Hit Man’s Adria Arjona Is Stepping Into the Leading Lady Spotlight As Madison

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Hit Man’s Adria Arjona Is Stepping Into the Leading Lady Spotlight As Madison


Good people may do bad things, but that doesn’t make them bad people. Or does it? That’s the philosophical crux at the center of the movie Hit Man, now playing in select theaters and streaming on Netflix June 7. 

Part neo-noir, part sexy thriller, part riotous comedy, the film follows Gary Johnson (Glen Powell), a square, straight-laced professor who stumbles into an unexpected side gig: fake hit man. As his double life deepens, he becomes entangled with an attractive, alluring woman named Madison (Adria Arjona) who’s seeking to hire one of Gary’s assassin alter egos — the ruggedly mysterious Ron — to kill her abusive husband. 

“What drew me [to Madison] was she’s so exciting, and I couldn’t tell while reading [the script] what she was going to do next,” Arjona, 32, tells Refinery29 Somos. “I was confused on where it was going with her. I love that element because I was like, ‘I’m going to have so much fun playing this.’”

Born in Puerto Rico and raised in Mexico City and Miami, from an early age Arjona was familiar with the life of an entertainer. Her mother, Leslie Torres, is Puerto Rican, and her father is the acclaimed Guatemalan singer-songwriter Ricardo Arjona. As a child, she traveled often to join him on his tours. 

“What drew me [to Madison] was she’s so exciting, and I couldn’t tell while reading [the script] what she was going to do next.”

Adria Arjona

“My dad’s a musician, so I sort of grew up all over Latin America,” Arjona says. “I lived in Mexico City for a very long time and my father’s Guatemalan, so I jumped from country to country. [My upbringing was] like a big melting pot of these three countries, and I wouldn’t change it for the world.”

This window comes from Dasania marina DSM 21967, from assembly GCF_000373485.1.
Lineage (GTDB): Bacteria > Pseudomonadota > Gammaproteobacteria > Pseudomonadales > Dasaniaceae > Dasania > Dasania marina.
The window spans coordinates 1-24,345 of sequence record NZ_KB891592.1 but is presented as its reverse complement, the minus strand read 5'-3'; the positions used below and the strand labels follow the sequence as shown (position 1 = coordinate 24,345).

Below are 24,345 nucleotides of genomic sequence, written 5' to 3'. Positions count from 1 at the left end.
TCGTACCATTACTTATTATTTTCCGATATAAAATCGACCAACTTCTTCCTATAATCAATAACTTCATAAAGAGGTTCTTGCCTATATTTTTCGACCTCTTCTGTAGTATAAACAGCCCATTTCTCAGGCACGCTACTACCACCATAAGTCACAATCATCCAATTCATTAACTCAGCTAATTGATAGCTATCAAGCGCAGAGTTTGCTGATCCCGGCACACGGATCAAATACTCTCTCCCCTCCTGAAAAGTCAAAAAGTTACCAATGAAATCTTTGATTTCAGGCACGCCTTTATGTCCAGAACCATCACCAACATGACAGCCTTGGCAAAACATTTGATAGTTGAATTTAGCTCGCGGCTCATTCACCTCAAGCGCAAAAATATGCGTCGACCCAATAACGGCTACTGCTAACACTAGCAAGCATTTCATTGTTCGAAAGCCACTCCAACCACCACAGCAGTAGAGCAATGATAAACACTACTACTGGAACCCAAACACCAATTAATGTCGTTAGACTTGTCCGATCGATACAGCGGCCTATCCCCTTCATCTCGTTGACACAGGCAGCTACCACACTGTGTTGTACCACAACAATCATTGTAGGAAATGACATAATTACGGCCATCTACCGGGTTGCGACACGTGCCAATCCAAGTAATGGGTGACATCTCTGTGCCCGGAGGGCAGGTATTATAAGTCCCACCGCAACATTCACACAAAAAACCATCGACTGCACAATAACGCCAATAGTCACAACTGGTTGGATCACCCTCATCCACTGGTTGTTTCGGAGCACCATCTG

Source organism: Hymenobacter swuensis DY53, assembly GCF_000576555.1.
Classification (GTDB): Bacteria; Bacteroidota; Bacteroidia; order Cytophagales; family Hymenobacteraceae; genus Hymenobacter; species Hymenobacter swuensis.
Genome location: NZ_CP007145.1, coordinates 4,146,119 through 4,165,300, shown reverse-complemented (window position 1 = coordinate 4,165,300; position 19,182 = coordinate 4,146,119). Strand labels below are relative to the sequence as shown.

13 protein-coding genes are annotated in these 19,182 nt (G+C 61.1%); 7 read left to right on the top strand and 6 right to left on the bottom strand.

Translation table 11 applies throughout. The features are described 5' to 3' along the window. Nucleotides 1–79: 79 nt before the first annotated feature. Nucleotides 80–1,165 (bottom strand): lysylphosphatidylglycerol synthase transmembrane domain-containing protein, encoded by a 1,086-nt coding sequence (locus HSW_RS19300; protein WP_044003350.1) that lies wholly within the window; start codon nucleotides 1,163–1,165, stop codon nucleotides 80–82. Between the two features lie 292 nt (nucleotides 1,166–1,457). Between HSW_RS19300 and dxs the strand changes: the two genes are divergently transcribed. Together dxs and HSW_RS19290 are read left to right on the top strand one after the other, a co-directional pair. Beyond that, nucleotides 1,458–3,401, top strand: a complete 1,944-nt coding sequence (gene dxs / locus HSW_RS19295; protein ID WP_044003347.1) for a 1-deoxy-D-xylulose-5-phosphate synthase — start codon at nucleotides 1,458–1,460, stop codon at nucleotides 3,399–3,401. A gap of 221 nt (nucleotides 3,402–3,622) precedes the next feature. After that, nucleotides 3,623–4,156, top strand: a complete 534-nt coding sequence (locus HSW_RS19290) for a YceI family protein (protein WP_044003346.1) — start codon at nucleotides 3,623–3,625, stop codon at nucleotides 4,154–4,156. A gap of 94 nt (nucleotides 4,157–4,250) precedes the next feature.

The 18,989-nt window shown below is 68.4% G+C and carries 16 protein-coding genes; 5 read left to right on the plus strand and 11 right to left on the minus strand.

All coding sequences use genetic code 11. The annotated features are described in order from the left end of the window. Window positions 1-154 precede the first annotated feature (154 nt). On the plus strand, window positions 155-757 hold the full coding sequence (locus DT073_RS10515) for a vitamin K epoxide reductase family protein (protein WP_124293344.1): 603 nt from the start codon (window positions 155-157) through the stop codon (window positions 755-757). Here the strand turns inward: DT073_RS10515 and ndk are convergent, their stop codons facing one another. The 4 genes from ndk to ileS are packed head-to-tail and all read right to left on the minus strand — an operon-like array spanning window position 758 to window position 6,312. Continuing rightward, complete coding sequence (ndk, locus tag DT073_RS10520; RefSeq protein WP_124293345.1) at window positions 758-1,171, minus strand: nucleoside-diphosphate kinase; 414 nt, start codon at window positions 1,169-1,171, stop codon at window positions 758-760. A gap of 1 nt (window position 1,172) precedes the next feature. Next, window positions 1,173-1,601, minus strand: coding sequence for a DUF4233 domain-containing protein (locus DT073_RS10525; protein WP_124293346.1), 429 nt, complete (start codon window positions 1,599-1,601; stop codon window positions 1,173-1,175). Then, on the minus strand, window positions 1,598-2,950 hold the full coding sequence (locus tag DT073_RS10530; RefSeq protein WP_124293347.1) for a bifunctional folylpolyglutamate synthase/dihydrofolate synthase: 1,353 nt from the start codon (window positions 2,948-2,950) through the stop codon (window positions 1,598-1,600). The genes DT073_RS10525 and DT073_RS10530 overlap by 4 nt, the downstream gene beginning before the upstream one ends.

Growing up in a large family across various locales meant “a lot of mixed traditions,” but one that stands out is having a big holiday meal without so much as a single spoon in sight. 

“Oh, with my father as a kid, we would have no cutlery on New Year’s, and it was my favorite,” Arjona says. “It still is my favorite. You use your hands, you’re eating the turkey — like ripping the turkey — and it just makes it so fun because it’s such a fancy dinner, yet you’re using your hands. It’s very much my family.”

By 18, Arjona moved to New York City to study acting, eventually landing roles on shows like Narcos, True Detective, and Emerald City. In 2022, she starred in the HBO Max remake of Father of the Bride alongside Andy Garcia, Gloria Estefan, and Isabela Merced.

“I sort of grew up all over Latin America.”

ADRIA ARJONA

Hit Man marks Arjona’s foray into leading lady territory, and there was an instant connection to the material, she explains. “The first time I read it, I just knew I wanted to be a part of it.” 

Getting to know Powell — who co-wrote the film alongside director Richard Linklater — helped solidify her interest in the project.